Take the 2-minute tour ×
Super User is a question and answer site for computer enthusiasts and power users. It's 100% free, no registration required.

Using tail -F to follow a file that might not exist yet, and it works across truncations, as follows:

tail: cannot open `mylog.log' for reading: No such file or directory
tail: `mylog.log' has appeared;  following end of new file
run1
run1
run1
tail: mylog.log: file truncated
run2
run2
run2

I only want to see the current run's output, as multiple runs fit in a screen and it's hard to tell where one stops and the next begins. Before executing a run, I find myself using

rm mylog.log; clear && tail -F mylog.log

But I have to remember to do that before every run. I realize that if tail would clear the screen when truncation occurs, it would give me exactly the behavior that I want without requiring any interaction from me.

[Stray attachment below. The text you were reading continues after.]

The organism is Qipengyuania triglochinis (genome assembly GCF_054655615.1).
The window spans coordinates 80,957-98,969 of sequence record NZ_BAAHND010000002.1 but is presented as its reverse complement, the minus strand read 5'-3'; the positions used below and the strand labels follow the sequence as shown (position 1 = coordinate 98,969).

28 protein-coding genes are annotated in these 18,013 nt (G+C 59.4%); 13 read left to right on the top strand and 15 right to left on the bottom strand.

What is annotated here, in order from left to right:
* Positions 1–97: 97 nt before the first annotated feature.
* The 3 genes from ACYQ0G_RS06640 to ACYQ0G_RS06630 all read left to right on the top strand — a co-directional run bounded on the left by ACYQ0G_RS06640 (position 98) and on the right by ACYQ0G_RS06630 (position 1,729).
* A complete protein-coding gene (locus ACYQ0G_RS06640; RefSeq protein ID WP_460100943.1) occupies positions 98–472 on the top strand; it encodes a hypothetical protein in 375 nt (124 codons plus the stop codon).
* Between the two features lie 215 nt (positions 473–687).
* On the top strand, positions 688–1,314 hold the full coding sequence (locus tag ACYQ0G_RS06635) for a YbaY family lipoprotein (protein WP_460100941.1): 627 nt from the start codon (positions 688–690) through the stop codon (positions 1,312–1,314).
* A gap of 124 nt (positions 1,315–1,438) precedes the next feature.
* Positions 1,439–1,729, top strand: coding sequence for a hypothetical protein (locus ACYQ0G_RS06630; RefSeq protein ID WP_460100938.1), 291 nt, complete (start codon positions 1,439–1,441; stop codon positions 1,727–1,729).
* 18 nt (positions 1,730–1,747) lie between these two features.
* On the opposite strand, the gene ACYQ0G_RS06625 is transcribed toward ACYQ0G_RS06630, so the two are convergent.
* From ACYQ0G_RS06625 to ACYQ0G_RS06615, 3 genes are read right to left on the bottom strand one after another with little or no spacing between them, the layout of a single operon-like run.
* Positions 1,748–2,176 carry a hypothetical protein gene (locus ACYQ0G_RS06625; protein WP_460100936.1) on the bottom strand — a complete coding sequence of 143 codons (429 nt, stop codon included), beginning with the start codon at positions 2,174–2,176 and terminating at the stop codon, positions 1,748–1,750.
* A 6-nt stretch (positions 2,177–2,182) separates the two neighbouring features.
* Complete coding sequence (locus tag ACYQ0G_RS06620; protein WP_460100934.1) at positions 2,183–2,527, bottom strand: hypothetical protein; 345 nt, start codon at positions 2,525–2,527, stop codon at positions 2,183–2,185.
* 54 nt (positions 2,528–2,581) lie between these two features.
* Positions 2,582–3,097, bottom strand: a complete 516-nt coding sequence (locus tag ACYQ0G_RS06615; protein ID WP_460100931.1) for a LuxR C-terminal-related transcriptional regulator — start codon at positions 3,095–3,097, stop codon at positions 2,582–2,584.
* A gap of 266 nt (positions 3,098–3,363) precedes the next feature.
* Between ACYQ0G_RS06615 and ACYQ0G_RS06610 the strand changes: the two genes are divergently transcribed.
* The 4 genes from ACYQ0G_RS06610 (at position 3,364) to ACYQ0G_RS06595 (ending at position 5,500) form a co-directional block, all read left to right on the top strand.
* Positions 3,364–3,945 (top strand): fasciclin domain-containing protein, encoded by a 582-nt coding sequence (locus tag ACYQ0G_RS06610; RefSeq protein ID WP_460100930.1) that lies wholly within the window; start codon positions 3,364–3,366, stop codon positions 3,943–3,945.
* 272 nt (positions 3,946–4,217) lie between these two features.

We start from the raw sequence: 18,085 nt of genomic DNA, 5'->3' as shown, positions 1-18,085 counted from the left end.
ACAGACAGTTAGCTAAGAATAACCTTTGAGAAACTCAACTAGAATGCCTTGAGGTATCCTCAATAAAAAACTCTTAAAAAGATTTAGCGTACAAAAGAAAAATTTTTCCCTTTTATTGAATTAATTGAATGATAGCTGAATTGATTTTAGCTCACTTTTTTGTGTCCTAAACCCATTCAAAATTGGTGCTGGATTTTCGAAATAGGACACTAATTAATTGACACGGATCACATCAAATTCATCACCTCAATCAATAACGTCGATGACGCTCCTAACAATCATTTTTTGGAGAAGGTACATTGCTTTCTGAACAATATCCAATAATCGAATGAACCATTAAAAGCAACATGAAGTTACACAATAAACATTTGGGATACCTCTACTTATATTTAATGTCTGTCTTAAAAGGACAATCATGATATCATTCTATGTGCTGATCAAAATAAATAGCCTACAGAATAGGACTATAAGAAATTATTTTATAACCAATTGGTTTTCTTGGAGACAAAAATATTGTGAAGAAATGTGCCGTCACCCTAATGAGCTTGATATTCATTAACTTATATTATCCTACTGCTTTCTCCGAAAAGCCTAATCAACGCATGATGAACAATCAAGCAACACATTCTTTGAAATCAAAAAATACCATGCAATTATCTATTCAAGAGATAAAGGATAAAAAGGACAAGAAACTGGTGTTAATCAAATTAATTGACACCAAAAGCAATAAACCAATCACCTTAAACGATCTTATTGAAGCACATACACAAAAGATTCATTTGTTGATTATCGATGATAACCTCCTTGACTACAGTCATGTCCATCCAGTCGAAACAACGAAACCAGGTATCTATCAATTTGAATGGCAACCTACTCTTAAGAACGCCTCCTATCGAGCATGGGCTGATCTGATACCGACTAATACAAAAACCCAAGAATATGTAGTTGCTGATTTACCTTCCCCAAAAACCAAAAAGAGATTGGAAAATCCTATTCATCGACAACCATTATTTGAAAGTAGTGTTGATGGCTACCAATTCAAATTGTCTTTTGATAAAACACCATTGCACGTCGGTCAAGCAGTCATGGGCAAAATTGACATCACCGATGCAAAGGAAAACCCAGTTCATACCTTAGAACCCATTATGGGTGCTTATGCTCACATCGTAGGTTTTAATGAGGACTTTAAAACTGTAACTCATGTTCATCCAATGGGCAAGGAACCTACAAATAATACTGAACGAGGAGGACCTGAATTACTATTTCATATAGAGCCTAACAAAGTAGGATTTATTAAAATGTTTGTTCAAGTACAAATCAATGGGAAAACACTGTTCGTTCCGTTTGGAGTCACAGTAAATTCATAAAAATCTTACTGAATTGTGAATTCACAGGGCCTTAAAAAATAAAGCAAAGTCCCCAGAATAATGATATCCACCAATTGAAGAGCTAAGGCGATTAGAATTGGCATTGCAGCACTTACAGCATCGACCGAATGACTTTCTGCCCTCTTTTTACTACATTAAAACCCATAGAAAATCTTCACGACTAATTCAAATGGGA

The tail man page didn't seem to indicate this was possible. I'm sure I can't be the first to desire this behavior, has anyone else used other means to accomplish it?

share|improve this question
add comment

1 Answer

up vote 3 down vote accepted

This snippet will work:

tail -F $LOGFILE 2>&1 | sed -e "$(echo -e "s/^\(tail: .\+: file truncated\)$/\1\e[2J/")"
share|improve this answer
1  
Interesting, I hadn't thought of piping the output of a long-running program through sed. Looks like that works, thanks! –  Jason Viers Nov 23 '10 at 18:36
add comment

Your Answer

 
discard

By posting your answer, you agree to the privacy policy and terms of service.

Not the answer you're looking for? Browse other questions tagged or ask your own question.